The University is constantly working at updating and renovating spaces around campus with the goal of keeping the school’s atmosphere up-to-date. The Classroom, Laboratory and Other Academic Spaces Renovation Project was launched with this objective in mind.
There are three different phases in this project. The first has a budget of $2 million and is focused on making renovations and improvements to classrooms and laboratories in Starr and the Pharmacy Building.
The second will cost approximately $1.5 million and focuses on the Automotive Building and the College of Business.
The third entails a number of smaller projects in various buildings. As the Physical Plant staff is not large enough to carry out most of these renovations on their own in a time-efficient manner, Ferris has teamed up with the Clark Construction Company.
Altogether, the project will cost approximately $3.5 million The project is being financed mostly through funds provided by the Provost’s Office and the Dean’s Office.
As part of the first phase, 12 rooms in Starr have or are having new paint jobs, new lighting, technology updates, new desks or new carpeting installed. Most of this work was done over the summer.
The Pharmacy Building is also undergoing many health and safety updates. There are approximately 200 different projects going on, some of which took place over the summer, are currently in progress or are still in planning stages.
“[These improvements are] primarily looking at laboratories—things like new eye-wash stations, ventilation improvements, fire door improvements, emergency showers and other health and safety kinds of things,” Jerry Scoby, Vice President of Administration and Finance said. As for the second phase, most of the work in the Automotive Building is still in the planning stages.
For the third phase, updates include more doors being added to the fourth floor of FLITE to aid noise control, renovations to the Arts and Sciences Commons, audiovisual and technology improvements in Bishop Hall and new furniture in the National Elastomer Center.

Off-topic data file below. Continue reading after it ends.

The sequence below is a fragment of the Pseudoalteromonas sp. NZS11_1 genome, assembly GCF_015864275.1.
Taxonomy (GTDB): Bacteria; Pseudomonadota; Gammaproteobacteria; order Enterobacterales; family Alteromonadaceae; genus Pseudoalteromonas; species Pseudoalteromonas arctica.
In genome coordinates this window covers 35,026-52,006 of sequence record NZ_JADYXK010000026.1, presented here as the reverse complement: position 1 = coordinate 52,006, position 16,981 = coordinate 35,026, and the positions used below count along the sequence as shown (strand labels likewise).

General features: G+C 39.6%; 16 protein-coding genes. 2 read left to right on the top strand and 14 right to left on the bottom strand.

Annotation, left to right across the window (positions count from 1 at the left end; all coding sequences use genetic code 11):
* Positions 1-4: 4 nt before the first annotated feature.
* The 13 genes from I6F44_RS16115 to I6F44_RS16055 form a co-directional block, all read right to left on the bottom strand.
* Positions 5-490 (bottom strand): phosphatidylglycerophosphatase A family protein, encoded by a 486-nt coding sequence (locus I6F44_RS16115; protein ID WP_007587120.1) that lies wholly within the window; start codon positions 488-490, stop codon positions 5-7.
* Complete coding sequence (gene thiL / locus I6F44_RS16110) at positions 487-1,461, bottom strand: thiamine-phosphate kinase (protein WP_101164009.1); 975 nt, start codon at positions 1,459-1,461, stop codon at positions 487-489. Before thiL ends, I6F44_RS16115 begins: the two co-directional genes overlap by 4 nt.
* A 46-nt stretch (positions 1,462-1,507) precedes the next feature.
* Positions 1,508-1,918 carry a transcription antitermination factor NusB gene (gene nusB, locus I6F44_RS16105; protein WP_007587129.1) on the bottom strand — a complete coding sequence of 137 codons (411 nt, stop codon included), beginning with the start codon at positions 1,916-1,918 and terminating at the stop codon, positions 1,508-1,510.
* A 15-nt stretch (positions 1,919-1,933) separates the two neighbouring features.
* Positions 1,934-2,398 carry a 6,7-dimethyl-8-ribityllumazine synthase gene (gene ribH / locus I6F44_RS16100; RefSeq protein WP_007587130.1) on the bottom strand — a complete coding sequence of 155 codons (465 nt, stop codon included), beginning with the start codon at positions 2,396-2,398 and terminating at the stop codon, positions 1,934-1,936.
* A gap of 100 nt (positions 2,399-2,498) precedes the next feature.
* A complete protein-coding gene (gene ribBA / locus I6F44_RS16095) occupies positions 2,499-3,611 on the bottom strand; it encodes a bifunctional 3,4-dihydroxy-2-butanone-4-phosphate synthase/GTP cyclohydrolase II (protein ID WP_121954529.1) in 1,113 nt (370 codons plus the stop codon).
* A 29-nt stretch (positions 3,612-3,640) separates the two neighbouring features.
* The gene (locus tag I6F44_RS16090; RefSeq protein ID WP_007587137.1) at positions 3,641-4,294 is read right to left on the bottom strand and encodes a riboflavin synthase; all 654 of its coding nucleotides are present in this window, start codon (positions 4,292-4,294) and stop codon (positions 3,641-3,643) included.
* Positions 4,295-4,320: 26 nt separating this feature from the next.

There is also work being done in some of the residence halls. Scoby said the Provost’s Office and the Dean’s office were heavily involved in the planning.
Some of the updates were also driven by student input, especially on the housing side of the renovations.
“We’ve had input sessions and ‘town hall’ kinds of conversations with students about their experience living in the housing on campus and what they would like to see us improve,” Scoby said. “The number one thing we most consistently heard was more robust wireless, so we’ve spent a lot of money and resources on improving the wireless in our housing facilities.”
Students living in Cramer Hall will also be benefitted by these input sessions, as an additional laundry room was added to the building.
Although junior pre-pharmacy major Sarah Maddox is unsure if they were specifically part of the Classroom, Laboratory and Other Academic Spaces Renovation Project, Maddox noticed some improvements in her residence hall last year.
“Last spring, they redid the study room in Henderson, where I lived,” Maddox said. “In summer 2013, they put new carpets in that hall, too. They also painted the stairwells, last spring.”
She said additional sidewalks added to campus would be an update she would like to see, especially in areas where people have trampled down the grass.
“We’ll never be done. There will always be needs to continue to make improvements in our facilities,” Scoby said. “It’s one of those things of prioritizing, scheduling and aligning financial resources with those wishes and needs across the various parts of the campus.”